This is just a part of the huge flood protection scheme the Dutch built to protect the east polders from a catastrophic flood like the one in 1958. Ria’s uncle Frans lost his leg and several people died during the construction.
This has to be quite the longest bridge I have ever crossed on a bike. We are in Oostkapelle for the long 1st November weekend. Yesterday 20km hike and today 80km road biking. Zeeland is known for its wind, but we have had no wind, sun and calm seas.
Why am I, a hobby photographer, writing this post? I used to use a Sony NEX7 as the camera which was always with me when I travelled or when I planned to take better quality photos than my iPhone allowed.
The biggest advantage of a mirrorless system camera is fairly obvious to anyone who looks at one next to a D-SLR & the NEX7 is a good camera which has served me well since I bought it in 2012. Unfortunately the offering of lenses was never very good if you didn’t want to use the Alpha series lenses with an adapter. The adapter is fine and adds phase differentiation focus to the contrast detection focusing, but rather defeats the object of a small camera if you have to use full-size lenses and an adapter. Worse is that Sony now use sensor shift stabilisation on the newer models so there is no development in the lenses with inbuilt stabilisation, the ones I need for my NEX7.
So it was time to reconsider my camera and buy a new one. I looked closely at the new Sony Alpha 7 range, but using a 35mm sensor would mean coming back to the large and heavy lenses, again losing one of the important features in my list of needs: size and weight.
What tipped the balance?
Our son Christopher is a professional photographer and Olympus Visionary for Olympus Australia, specialising in surf, travel and landscape photography and has been using an Olympus OM-D E-M1 for quite some time, so I have had the chance to try his on several occasions.
Although the body is slightly heavier and bigger than my NEX7, the equivalent lenses are smaller as the Olympus is a micro four thirds compared to the Sony APS-C of the NEX7. (micro 4/3 means you double the focal length of a lens to give the 35mm equivalent, APS-C is 1.5x the focal length.)
I bought the OM-D E-M1 black body and M. Zuiko Digital ED 12-40mm 1:2.8 Pro lens
What I particularly like:
- Speed and accuracy of the autofocus
- Weather proof
- Lens offering
- Controls layout
The auto focus is sensational compared to my NEX7 which is also not weatherproof either. The menu in the NEX7 is unfathomable and the customisation of the functions much more limited.
The E-M1 menu is extensive and I was glad to have Chris here to help me setup the camera, I think I would have spent several hours finding and tuning the settings without him!
The ‘Pro’ range of lenses are awesome, especially the new 300mm f4.0 (read 600mm for a full size sensor!) which is incredibly sharp and, further to the 5-axis sensor stabilisation, has in-lens stabilisation working in harmony with the sensor stabilisation which makes it easy to use hand-held. It is also not too heavy either, especially when compared to a full-frame equivalent.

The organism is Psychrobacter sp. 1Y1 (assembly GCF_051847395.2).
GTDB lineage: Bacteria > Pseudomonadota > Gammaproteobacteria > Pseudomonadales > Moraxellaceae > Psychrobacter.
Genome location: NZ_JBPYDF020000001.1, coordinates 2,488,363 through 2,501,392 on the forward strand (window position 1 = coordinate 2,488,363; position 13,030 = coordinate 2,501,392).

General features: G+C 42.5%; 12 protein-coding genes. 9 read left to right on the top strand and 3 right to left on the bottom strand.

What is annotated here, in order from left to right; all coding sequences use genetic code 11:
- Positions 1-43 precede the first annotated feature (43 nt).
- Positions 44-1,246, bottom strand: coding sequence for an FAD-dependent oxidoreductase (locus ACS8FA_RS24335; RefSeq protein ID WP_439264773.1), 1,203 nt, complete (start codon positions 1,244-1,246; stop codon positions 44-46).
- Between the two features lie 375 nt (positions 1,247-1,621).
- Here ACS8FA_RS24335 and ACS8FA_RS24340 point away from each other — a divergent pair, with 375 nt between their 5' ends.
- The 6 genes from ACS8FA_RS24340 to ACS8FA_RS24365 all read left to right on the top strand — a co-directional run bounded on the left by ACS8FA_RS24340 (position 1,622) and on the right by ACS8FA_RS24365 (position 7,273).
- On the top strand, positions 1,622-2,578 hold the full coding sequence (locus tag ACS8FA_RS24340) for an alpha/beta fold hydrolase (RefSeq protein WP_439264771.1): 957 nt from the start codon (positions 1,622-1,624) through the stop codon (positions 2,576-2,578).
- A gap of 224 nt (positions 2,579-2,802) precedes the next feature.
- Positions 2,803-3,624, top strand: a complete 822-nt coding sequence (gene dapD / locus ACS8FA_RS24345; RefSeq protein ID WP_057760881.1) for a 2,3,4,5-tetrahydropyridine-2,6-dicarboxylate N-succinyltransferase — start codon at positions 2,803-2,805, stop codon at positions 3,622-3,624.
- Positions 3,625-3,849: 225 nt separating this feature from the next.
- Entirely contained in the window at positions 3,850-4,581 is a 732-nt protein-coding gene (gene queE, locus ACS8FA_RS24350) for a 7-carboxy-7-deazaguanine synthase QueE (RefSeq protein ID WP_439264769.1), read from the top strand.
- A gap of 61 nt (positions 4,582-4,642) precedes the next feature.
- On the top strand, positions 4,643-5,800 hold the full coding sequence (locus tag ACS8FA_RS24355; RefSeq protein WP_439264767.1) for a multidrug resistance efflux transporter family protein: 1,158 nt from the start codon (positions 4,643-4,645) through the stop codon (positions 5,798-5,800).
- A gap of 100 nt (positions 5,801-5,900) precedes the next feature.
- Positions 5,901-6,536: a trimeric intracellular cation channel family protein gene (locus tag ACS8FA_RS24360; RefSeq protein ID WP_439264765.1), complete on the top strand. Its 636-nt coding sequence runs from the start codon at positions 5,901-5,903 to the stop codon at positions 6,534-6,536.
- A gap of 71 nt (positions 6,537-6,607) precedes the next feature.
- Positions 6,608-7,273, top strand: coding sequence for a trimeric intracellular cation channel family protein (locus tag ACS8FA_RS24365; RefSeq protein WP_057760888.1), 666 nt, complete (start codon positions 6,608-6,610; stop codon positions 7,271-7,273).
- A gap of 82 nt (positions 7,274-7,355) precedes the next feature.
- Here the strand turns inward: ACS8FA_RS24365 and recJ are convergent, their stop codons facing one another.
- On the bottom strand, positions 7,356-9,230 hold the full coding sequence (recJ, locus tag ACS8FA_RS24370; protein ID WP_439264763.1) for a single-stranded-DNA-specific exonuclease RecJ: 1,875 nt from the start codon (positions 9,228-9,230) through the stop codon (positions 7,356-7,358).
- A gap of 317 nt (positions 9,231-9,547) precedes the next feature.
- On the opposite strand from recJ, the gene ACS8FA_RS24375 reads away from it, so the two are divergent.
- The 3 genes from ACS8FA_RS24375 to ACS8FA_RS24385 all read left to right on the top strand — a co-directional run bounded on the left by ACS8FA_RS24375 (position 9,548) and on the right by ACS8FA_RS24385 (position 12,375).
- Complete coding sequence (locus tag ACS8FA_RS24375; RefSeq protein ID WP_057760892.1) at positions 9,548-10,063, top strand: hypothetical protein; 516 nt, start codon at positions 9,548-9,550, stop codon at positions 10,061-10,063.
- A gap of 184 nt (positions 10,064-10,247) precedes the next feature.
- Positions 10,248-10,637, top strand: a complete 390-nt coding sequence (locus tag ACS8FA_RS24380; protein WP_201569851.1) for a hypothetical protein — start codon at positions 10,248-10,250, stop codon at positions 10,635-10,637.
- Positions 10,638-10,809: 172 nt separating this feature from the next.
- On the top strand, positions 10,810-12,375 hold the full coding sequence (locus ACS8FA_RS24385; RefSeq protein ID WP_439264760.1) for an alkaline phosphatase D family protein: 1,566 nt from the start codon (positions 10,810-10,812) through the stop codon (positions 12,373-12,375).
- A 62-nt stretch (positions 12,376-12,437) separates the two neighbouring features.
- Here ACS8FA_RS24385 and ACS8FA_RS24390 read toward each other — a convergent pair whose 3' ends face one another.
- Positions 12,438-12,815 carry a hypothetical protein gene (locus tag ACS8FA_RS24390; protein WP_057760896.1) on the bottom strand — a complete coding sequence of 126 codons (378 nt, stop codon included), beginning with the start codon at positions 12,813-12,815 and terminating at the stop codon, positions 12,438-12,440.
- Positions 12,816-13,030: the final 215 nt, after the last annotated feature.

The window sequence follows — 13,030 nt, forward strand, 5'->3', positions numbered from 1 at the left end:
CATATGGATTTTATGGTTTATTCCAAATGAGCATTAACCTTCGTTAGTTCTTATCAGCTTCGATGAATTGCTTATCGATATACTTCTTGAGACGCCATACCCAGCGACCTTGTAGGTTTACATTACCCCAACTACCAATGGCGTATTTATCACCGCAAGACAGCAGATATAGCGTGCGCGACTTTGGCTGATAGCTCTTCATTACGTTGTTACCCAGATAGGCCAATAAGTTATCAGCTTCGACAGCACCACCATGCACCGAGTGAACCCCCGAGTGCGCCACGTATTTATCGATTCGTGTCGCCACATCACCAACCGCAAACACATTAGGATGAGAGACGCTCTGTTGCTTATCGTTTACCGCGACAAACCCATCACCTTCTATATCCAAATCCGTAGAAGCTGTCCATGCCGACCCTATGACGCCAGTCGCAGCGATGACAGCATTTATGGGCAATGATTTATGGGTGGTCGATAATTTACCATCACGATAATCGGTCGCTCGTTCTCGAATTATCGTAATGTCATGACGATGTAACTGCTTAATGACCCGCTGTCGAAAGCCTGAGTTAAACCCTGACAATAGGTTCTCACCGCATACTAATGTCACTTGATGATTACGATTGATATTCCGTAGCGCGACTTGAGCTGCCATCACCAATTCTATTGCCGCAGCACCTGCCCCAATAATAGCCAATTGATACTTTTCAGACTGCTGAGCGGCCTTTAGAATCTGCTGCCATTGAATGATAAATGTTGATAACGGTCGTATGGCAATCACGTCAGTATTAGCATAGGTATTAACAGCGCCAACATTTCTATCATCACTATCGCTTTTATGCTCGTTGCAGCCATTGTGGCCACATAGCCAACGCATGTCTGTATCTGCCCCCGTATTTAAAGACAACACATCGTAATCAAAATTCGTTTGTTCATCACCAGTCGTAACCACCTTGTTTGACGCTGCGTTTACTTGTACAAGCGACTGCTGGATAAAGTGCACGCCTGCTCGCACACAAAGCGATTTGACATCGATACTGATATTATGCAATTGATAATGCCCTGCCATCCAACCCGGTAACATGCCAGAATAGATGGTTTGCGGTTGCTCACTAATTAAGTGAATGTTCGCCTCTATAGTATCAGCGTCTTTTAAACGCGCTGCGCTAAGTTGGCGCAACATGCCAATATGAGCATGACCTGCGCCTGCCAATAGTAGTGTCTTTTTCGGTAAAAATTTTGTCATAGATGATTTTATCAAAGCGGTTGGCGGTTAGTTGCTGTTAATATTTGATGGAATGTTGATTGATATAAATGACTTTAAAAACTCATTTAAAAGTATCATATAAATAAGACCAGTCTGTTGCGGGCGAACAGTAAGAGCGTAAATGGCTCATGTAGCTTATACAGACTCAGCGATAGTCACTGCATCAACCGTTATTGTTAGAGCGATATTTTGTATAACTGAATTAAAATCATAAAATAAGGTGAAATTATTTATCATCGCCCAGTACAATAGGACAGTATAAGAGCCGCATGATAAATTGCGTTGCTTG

The stabilisation is fantastic, allowing handheld shutter speeds using the 12-40mm lens of 1/25th without problems, something I could never do with my NEX7.
The 2 main dials are front and back as opposed to being next to each other on the NEX7. I often found myself turning both on the Sony. The resistance on the E-M1 dials is also greater, avoiding changing settings by mistake..
I could go on for several more pages of comparison, but it seems pointless, there are much higher qualified critics capable of doing a better job of that than I would. What matters to me is that the E-M1 seems to be a better camera for my needs and I am getting to grips with it quite nicely. It is also great to have Chris here to give my tips and lend me his lenses from time to time. I am looking forward to trying some of the time lapse modes soon too.
We were in Waxweiler again for some hiking / Scotland training with Andy & Mika yesterday. We even had decent weather and walked the ‘Devonpfad’ which is really a great walk, 16km and 500m of ascent with some great views.
When I got up yesterday I was just opening the curtains when I heard a gentle tap on our french window. I’ve heard that sound before but never when the curtains were closed. Sometimes we get birds who think that they can fly through our house only to crash into the closed window [maybe Ria should clean them less?] this little Siskin knocked himself out, but was still breathing so I picked him up and kept him warm in my hand for about 10 minutes as he started to come around. Once he had opened his eyes I put him in the garden where he was well camouflaged. 15 minutes later he was flying again 🙂
We had the entire group from Ria‘s Peru trip come over to East Belgium for some hiking this weekend.
Yesterday they went into Germany around Bleialf, today we went into the Fenn. It snowed all day but the nature was still beautiful and where we hiked was virgin snow. Fantastic to break through fresh snow that sometimes comes up to your knees,but pretty hard work especially as the ground underneath was nor frozen but boggy. Still it was a great weekend and I think everyone enjoyed themselves.
Having damaged my Achilles heel running for a plane I didn’t catch, thanks to AA [no, neither Alcoholics Anonymous nor the Automobile Association but American Airlines] I was looking for another sport to replace cycling and hiking while my heel mends. Cut a long story short: skateboarding!
I was going over the old stuff again, reminiscing, and came across the film clip I made during our fateful attempt to ride the Annapurna Circuit in the rainy season. We crossed landslides, mudslides, rivers and went through waterfalls on the way. Never a dull moment 🙂